Many societies would select individuals to be responsible for remembering the law, and reciting it to the group, as in lawspeakers, or to be responsible for facilitating the needs of the group, which was largely family-based. Their original purpose was not to decide for the group, though they could make suggestions, but to carry out the group’s decisions. It’s a shame that kingship has come to mean what it does: statist monarchism. As Polybius states in his views about kings and the anacyclosis of society,

   It is by no means every monarchy which we can call straight off a kingship, but only that which is voluntarily accepted by the subjects and where they are governed rather by an appeal to their reason than by fear and force.[xix]

In many Viking societies, polycentric law was common practice, and law was dispensed by way of political churches, today called heathen hofs. Though the groups were hierarchical, and the hofs were often owned by a single Gothi (chief/priest), they were freely subscribed to, and were not forced. Oftentimes, neighbors would be subscribers to different hofs, and held reciprocal agreements of protection with a distant, rather than more local, hof. Because the hofs were freely subscribed to, leadership was generally non-coercive, and leaders sought to reconcile differences in the assembly rather than impose a ruling on the group. Oftentimes, fees were owed for maintenance and public procedures to be held, but these were not forced like taxes are, but instead were freely paid, as in modern systems of dues, in return for subscription to the group’s reciprocal systems of justice. Usually, upon joining, an oath to the group, or the group’s god, was made, and was placed on an object that the Gothi would wear, empowering him to act in the group’s interest, and affirming the group’s consent to his position. As stated in one of the Viking Sagas, one Gothi

had a temple built, and it was a sizeable building, with a door on the side-wall near the gable. The high-seat pillars were placed inside the door, and nails, that were called holy nails, were driven into them. Beyond that point, the temple was a sanctuary. At the inner end there was a structure similar to the choir in churches nowadays and there was a raised platform in the middle of the floor like an altar, where a ring weighing twenty ounces and fashioned without a join was placed, and all oaths had to be sworn on this ring. It also had to be worn by the temple priest at all public gatherings. A sacrificial bowl was placed on the platform and in it a sacrificial twig—like a priest’s aspergillum—which was used to sprinkle blood from the bowl. This blood, which was called sacrificial blood, was the blood of live animals offered to the Gods. The Gods were placed around the platform in the choir-like structure within the temple. All farmers had to pay a toll to the temple […] The temple Godi was responsible for the upkeep of the temple and ensuring it was maintained properly, as well as for holding sacrificial feasts in it.[xx]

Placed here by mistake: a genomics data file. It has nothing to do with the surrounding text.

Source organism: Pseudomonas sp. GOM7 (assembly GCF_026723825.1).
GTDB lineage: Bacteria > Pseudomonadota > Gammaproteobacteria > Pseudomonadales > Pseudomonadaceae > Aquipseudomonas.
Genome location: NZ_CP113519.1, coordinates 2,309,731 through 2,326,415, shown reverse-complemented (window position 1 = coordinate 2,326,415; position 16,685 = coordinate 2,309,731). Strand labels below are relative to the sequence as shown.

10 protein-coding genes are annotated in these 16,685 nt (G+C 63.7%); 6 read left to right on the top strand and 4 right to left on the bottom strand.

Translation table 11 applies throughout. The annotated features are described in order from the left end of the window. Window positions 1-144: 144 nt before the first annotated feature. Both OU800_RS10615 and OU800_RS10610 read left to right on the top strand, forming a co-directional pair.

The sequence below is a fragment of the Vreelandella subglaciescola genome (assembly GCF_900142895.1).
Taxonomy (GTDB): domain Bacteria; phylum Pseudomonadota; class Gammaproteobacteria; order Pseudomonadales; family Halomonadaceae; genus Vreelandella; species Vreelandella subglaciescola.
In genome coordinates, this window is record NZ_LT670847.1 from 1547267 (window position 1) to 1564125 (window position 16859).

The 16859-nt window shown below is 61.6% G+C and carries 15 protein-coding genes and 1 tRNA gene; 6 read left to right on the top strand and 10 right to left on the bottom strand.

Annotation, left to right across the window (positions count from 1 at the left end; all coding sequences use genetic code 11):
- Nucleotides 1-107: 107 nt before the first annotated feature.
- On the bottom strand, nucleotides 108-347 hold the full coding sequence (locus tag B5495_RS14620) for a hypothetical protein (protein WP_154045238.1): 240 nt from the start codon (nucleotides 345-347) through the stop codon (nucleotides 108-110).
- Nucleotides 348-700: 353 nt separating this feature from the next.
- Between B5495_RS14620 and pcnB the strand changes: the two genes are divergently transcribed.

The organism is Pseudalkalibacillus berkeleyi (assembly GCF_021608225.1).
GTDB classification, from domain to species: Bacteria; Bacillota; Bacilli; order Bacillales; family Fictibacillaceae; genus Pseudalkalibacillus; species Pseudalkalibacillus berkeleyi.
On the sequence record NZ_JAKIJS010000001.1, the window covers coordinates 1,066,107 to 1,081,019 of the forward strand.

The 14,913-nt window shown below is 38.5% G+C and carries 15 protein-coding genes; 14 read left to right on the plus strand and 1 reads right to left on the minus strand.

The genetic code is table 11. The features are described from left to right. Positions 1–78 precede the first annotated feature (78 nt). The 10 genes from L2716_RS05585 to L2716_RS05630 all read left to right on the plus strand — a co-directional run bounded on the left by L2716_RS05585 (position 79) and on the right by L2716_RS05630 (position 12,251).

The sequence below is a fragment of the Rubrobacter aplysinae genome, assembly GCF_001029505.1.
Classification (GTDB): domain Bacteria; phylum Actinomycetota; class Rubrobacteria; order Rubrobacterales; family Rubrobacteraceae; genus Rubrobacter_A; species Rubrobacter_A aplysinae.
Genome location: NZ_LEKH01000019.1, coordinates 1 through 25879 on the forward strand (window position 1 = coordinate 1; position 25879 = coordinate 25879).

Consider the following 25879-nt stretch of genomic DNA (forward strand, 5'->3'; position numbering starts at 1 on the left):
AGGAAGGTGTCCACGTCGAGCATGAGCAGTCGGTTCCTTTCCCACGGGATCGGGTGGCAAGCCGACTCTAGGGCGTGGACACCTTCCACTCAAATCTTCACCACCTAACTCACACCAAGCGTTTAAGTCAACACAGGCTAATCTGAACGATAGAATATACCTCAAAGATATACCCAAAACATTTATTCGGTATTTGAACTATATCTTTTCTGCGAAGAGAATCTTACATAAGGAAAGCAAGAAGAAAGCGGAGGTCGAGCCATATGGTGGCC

Another account says that a Gothi

   had a large temple built in his hayfield, a hundred feet long and sixty wide. Everybody had to pay a temple fee. Thor was the God most honoured there. It was rounded on the inside, like a vault, and there were windows and wall-hangings everywhere. The image of Thor stood in the center, with other Gods on both sides. In front of them was an altar made with great skill and covered with iron on the top. On this there was to be a fire which would never go out—they called it sacred fire. On the altar was to lie a great armband, made of silver. The temple Godi was to wear it on his arm at all gatherings, and everyone was to swear oaths on it whenever a suit was brought. A great copper bowl was to stand on the altar, and into it was to go all the blood which came from animals or men given to Thor.[xxi]

I’m not trying to trick the reader, violence was rather prominent in harsh Norse culture, but, within their own societies, rule of law was normally voluntarily accepted. Violence could exist as an agreed-upon duel, or even as voluntary human sacrifice, being religious in nature, during certain festivals, or as retainer sacrifices, when a Gothi, or person of similar importance, died, and their devotees were asked who would join them. According to an account by Arab traveler, Ibn Fadlan, a female volunteer was led

   to an object [Vikings] had constructed which looked like a door-frame. They lifted her and lowered her several times. Then they handed her a hen, whose head they had cut off. They gave her strong drink and admonished her to drink it quickly. After this, the girl seemed dazed. At this moment the men began to beat upon their shields, in order to drown out the noise of her cries, which might deter other girls from seeking death with their masters in the future. They laid her down and seized her hands and feet. The old woman known as the Angel of Death knotted a rope around her neck and handed the ends to two men to pull. Then with a broad dagger she stabbed her between the ribs while the men strangled her. Thus she died.[xxii]

This sounds quite harsh to the modern reader, and though there was certainly some class privilege influencing the decisions of devoted servant-volunteers, one must also remember that ethics are an evolving process; the fact that the modern reader is so bothered by human sacrifice is both a testament to this, as well as evidence that voluntary human sacrifice is less likely in industrial societies, which are generally more informed of science and less concerned with superstition. Everywhere at the time of the Vikings, and in horticultural and agricultural societies today, violence of a higher degree was, and is, considered more acceptable. That’s just a general fact of socio-anthropology. As Lenski and Nolan point out, though, in regard to technological growth and oppression,